NAPSNet Daily Report
thursday, july 18, 2002

I. United States

II. Republic of Korea III. Japan

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I. United States

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1. PRC Domestic Politics

Reuters (Jeremy Page, "JIANG'S POWER BID CLOUDS CHINA'S LEADERSHIP TRANSITION," Beijing, 07/18/02) reported that as PRC leaders gather in the seaside resort of Beidaihe to work out details of a leadership change, rumours are spreading fast that Jiang Zemin is making a play to stay on as head of the Communist Party. The idea is based largely on a state media campaign extolling his plan to modernize the party as well as reports of private letters and circulars sent to Central Committee members commending his leadership, academics and diplomats say. But while no one is certain of the outcome of the secretive Beidaihe meetings, many analysts play down the likelihood of Jiang keeping the country's top job after a five-yearly party congress in September or October. Jiang, 75, and other leaders had been expected to leave their party posts at the congress and their government jobs at a parliament meeting next year to make way for a new generation fronted by Hu Jintao, the current vice-president, as party chief. If Jiang does stay on, he would be breaking the unwritten rule that leaders should not seek office after 70, possibly prompting others, like parliament chief Li Peng, to do the same. That could undermine the ideal of staging the first orderly leadership succession of the Communist era. "There are rules," one senior PRC government official said when asked about the possibility of Jiang staying on. "If one person breaks the rules, then why can't everybody?"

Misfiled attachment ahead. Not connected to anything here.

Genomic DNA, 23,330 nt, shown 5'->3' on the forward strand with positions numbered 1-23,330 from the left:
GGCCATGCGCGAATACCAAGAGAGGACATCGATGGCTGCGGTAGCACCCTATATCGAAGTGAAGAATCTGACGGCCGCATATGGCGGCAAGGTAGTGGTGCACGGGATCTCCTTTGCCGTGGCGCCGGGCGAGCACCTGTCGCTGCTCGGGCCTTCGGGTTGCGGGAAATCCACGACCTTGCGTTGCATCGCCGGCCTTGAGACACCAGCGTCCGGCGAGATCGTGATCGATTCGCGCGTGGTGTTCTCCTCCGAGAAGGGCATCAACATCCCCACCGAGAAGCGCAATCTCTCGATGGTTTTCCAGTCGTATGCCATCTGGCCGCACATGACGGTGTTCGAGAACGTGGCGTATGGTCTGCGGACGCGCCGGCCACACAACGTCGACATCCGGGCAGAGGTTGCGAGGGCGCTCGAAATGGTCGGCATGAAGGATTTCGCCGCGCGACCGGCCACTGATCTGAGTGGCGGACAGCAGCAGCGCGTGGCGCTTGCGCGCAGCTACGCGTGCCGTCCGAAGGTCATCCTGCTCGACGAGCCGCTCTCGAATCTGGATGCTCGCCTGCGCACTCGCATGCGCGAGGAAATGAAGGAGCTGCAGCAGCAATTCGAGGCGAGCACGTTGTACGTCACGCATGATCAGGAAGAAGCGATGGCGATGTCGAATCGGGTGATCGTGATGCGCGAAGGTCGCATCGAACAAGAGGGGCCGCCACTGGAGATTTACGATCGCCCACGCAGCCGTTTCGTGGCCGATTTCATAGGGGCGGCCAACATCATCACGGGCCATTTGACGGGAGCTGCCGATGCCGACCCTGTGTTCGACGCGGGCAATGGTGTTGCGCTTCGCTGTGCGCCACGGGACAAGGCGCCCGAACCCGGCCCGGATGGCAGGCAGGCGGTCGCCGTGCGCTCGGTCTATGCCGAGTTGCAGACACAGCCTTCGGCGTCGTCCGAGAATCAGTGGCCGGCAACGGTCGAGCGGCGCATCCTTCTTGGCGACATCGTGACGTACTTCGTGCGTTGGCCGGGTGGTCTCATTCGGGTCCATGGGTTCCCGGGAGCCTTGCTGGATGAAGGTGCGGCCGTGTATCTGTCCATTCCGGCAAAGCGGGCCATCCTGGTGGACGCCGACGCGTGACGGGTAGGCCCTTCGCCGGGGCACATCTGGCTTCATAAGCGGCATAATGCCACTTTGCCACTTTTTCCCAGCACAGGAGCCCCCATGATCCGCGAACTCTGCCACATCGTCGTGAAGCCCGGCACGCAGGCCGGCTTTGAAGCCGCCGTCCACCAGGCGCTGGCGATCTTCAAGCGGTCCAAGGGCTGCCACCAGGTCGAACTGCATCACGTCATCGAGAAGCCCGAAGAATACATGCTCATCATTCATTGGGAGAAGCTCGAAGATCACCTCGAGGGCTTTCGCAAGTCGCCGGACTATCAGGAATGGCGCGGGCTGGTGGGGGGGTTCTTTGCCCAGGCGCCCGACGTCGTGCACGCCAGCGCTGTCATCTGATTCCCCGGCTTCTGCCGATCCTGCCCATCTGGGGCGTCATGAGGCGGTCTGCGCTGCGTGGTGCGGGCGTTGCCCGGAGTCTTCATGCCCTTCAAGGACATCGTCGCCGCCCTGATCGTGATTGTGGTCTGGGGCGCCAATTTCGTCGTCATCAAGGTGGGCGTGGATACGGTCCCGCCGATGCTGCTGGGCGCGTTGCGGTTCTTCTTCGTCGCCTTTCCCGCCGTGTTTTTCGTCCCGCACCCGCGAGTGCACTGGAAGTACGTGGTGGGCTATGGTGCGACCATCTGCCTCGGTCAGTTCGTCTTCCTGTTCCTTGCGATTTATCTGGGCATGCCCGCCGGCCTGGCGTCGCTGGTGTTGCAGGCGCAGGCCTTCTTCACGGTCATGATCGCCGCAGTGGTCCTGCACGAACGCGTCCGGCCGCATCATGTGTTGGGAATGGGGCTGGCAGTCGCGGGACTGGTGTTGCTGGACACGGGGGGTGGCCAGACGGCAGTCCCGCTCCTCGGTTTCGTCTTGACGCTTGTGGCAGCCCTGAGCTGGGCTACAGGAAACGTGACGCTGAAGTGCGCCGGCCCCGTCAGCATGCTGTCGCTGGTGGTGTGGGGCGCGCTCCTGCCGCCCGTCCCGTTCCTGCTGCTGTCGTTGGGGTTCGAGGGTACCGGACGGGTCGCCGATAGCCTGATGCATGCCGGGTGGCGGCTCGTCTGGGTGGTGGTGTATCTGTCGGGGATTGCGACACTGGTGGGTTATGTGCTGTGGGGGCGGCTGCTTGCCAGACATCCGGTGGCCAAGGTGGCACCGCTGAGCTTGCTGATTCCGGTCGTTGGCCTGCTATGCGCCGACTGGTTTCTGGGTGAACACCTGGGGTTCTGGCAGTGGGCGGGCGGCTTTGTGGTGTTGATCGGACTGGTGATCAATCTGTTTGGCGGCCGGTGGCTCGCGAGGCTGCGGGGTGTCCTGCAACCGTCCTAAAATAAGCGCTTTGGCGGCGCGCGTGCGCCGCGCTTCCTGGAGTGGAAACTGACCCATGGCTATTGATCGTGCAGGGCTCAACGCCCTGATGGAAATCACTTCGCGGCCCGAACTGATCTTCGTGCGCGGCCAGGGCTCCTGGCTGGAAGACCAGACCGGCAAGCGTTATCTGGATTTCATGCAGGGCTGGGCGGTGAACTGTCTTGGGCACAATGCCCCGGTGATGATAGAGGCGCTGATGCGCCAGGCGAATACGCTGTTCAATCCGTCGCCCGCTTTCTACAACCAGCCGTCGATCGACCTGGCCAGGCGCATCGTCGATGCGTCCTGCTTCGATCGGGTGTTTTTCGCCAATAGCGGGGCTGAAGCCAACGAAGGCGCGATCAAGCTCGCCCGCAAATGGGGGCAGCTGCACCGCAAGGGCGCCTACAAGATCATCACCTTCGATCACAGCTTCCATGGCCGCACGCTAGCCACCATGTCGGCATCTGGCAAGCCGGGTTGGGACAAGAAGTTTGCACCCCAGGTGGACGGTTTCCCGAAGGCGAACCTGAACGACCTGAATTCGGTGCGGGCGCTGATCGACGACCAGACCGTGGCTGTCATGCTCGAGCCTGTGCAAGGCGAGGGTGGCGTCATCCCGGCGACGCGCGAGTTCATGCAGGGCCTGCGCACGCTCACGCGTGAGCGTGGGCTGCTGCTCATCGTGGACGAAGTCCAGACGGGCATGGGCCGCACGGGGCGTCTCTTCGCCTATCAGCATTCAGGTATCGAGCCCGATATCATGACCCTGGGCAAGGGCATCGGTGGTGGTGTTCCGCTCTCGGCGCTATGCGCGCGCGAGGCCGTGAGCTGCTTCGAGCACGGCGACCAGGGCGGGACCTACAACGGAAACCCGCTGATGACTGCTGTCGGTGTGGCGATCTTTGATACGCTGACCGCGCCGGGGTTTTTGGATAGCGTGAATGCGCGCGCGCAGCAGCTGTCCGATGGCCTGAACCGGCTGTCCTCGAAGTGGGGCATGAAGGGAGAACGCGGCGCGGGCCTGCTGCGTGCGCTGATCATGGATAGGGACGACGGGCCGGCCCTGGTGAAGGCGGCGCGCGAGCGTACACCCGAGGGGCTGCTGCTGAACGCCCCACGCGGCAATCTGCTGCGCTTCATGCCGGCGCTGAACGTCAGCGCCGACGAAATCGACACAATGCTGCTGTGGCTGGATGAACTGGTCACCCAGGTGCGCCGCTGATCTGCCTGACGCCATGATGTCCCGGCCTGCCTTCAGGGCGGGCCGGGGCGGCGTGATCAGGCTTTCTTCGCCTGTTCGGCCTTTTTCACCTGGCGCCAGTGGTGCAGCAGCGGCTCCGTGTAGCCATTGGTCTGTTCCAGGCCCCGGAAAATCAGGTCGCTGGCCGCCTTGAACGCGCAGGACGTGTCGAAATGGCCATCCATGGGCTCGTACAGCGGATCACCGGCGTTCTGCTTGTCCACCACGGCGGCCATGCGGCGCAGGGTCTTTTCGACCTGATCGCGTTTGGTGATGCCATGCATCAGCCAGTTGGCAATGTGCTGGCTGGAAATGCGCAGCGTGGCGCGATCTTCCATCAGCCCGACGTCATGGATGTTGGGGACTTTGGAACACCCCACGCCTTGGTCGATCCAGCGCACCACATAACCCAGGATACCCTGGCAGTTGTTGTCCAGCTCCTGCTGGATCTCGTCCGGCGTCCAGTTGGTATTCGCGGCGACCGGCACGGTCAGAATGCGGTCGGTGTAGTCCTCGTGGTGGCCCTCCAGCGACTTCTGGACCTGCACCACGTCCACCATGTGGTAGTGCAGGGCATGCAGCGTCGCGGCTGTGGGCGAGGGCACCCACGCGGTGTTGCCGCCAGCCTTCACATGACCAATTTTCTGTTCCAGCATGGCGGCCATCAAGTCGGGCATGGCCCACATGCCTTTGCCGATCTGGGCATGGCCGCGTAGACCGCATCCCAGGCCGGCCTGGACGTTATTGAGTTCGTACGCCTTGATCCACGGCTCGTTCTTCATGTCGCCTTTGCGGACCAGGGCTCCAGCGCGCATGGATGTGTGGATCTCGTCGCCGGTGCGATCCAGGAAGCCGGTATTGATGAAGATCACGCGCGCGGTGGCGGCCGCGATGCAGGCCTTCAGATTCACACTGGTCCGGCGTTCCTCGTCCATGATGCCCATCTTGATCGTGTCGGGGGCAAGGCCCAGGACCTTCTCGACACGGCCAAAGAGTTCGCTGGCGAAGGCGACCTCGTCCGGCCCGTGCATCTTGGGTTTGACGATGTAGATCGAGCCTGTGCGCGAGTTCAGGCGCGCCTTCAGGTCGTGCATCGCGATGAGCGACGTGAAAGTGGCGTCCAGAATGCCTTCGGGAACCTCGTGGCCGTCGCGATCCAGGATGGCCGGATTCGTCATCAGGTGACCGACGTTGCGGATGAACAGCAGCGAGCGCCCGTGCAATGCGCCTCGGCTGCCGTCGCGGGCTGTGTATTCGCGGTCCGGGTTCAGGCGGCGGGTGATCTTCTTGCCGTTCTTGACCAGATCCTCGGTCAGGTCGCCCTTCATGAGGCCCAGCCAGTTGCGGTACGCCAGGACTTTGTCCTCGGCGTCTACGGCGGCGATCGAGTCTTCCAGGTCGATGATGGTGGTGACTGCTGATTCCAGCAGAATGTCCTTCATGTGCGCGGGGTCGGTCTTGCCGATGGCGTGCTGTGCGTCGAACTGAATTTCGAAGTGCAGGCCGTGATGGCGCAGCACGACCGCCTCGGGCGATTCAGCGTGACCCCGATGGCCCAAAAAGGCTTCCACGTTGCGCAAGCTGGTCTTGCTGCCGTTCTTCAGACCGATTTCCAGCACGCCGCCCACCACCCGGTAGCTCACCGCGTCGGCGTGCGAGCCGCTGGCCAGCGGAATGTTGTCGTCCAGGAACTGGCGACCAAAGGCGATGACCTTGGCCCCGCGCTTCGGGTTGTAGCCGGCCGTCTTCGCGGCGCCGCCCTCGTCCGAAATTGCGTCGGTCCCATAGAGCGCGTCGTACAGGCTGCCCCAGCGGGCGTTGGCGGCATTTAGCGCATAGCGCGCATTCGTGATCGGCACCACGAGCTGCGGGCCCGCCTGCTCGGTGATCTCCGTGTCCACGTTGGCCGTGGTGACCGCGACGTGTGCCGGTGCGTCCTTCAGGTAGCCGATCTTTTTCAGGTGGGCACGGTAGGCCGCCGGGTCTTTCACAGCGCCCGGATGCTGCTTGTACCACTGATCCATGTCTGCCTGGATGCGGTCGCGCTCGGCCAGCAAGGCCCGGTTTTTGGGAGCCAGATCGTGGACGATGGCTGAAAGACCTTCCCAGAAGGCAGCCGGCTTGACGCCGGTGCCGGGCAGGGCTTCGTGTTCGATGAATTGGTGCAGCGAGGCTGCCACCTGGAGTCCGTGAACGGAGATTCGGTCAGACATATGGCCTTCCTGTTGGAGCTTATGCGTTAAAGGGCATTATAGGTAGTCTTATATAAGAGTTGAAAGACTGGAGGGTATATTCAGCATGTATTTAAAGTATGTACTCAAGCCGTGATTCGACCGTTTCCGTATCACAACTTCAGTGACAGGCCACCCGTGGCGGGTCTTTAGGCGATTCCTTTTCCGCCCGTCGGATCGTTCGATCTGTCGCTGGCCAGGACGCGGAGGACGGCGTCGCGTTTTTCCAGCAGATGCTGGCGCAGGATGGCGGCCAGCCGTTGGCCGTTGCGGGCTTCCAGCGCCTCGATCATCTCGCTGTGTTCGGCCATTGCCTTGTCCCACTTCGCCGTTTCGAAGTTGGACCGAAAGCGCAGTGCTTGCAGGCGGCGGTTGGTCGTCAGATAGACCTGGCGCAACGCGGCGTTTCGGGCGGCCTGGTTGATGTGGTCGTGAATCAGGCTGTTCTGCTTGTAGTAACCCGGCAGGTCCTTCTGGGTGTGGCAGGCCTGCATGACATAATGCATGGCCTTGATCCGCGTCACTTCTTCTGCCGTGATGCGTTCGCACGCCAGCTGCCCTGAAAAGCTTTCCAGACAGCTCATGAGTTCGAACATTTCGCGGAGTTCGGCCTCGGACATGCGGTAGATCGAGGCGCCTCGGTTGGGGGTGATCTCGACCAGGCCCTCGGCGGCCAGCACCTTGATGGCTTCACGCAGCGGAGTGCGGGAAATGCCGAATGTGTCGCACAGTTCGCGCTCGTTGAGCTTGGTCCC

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2. PRC Response to Pentagon Report

Agence France-Presse ("BEIJING RENEWS CRITICISM OF US REPORTS WARNING OF CHINA THREAT," 07/18/02) reported that a senior PRC foreign policy official has warned ties with the US could be "seriously affected" by a pair of recent official US reports labeling the PRC as a potential threat, state press said. Zeng Jianhui, chairman of the foreign affairs committee of China's parliament, the National People's Congress, urged US legislators to reject the studies. "I hope the US Congress will not legislate them, or else bilateral ties will be seriously affected," he was quoted as saying Wednesday by the China Daily newspaper. "I expect insightful US Congress members to recognize the possible consequences any further moves in that direction would bring, and do their best to avoid a detrimental outcome." "This report from beginning to end is full of outdated 'Cold War thinking' and in no way conforms to the facts," ministry spokesman Kong Quan said. Two days previously, the same spokesman had angrily insisted the PRC's military strength was defensive, after a Pentagon report suggested a recent modernization program was centered around the goal of forcibly retaking Taiwan.

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3. US-Taiwan Strategic Talks

Asia Pulse ("TAIWAN, US STRATEGIC TALKS OPEN IN MONTEREY," Taipei, 07/18/02) reported that a new round of the biannual "Monterey talks," considered the second channel of strategic communications between Taiwan and the US, has officially opened Tuesday in Monterey, California. The Taiwan delegation to the two-day meeting is being led by Vice Foreign Minister Ying-mao Kau and Vice Chief of the General Staff Ju Kai-san. Other members of the delegation include officials from the National Security Council, the Ministry of Foreign Affairs and the Ministry of National Defense. US officials participating in the strategic dialogue include Assistant Secretary of State for East Asian and Pacific Affairs James Kelly, Assistant Secretary of Defense for International Security Affairs Peter Rodman and officials from the White House National Security Council and the American Institute in Taiwan.